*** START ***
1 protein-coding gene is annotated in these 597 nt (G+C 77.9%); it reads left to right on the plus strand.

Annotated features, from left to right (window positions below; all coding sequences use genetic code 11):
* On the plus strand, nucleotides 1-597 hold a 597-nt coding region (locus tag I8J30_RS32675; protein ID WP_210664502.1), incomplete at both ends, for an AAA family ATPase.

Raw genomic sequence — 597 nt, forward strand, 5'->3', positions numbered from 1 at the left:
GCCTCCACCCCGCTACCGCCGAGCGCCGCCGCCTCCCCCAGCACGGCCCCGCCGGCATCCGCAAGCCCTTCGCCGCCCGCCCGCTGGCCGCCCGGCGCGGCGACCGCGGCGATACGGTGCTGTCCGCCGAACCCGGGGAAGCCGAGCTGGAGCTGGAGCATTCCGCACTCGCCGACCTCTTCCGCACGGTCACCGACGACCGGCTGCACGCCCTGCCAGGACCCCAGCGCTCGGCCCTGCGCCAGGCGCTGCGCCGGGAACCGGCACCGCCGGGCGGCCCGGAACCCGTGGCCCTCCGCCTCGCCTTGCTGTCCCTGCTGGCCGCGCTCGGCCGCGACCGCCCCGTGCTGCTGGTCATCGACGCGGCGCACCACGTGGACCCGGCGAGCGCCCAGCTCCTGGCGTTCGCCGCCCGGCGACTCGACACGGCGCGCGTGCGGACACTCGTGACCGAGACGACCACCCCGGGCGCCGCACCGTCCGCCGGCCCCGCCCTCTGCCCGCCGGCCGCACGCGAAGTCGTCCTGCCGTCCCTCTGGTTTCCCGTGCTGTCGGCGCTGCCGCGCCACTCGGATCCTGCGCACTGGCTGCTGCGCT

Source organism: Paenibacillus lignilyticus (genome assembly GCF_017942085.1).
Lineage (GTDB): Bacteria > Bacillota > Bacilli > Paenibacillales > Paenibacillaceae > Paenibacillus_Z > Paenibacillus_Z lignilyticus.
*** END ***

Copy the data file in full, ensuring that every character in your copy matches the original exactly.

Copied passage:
1 protein-coding gene is annotated in these 597 nt (G+C 77.9%); it reads left to right on the plus strand.

Annotated features, from left to right (window positions below; all coding sequences use genetic code 11):
* On the plus strand, nucleotides 1-597 hold a 597-nt coding region (locus tag I8J30_RS32675; protein ID WP_210664502.1), incomplete at both ends, for an AAA family ATPase.

Raw genomic sequence — 597 nt, forward strand, 5'->3', positions numbered from 1 at the left:
GCCTCCACCCCGCTACCGCCGAGCGCCGCCGCCTCCCCCAGCACGGCCCCGCCGGCATCCGCAAGCCCTTCGCCGCCCGCCCGCTGGCCGCCCGGCGCGGCGACCGCGGCGATACGGTGCTGTCCGCCGAACCCGGGGAAGCCGAGCTGGAGCTGGAGCATTCCGCACTCGCCGACCTCTTCCGCACGGTCACCGACGACCGGCTGCACGCCCTGCCAGGACCCCAGCGCTCGGCCCTGCGCCAGGCGCTGCGCCGGGAACCGGCACCGCCGGGCGGCCCGGAACCCGTGGCCCTCCGCCTCGCCTTGCTGTCCCTGCTGGCCGCGCTCGGCCGCGACCGCCCCGTGCTGCTGGTCATCGACGCGGCGCACCACGTGGACCCGGCGAGCGCCCAGCTCCTGGCGTTCGCCGCCCGGCGACTCGACACGGCGCGCGTGCGGACACTCGTGACCGAGACGACCACCCCGGGCGCCGCACCGTCCGCCGGCCCCGCCCTCTGCCCGCCGGCCGCACGCGAAGTCGTCCTGCCGTCCCTCTGGTTTCCCGTGCTGTCGGCGCTGCCGCGCCACTCGGATCCTGCGCACTGGCTGCTGCGCT

Source organism: Paenibacillus lignilyticus (genome assembly GCF_017942085.1).
Lineage (GTDB): Bacteria > Bacillota > Bacilli > Paenibacillales > Paenibacillaceae > Paenibacillus_Z > Paenibacillus_Z lignilyticus.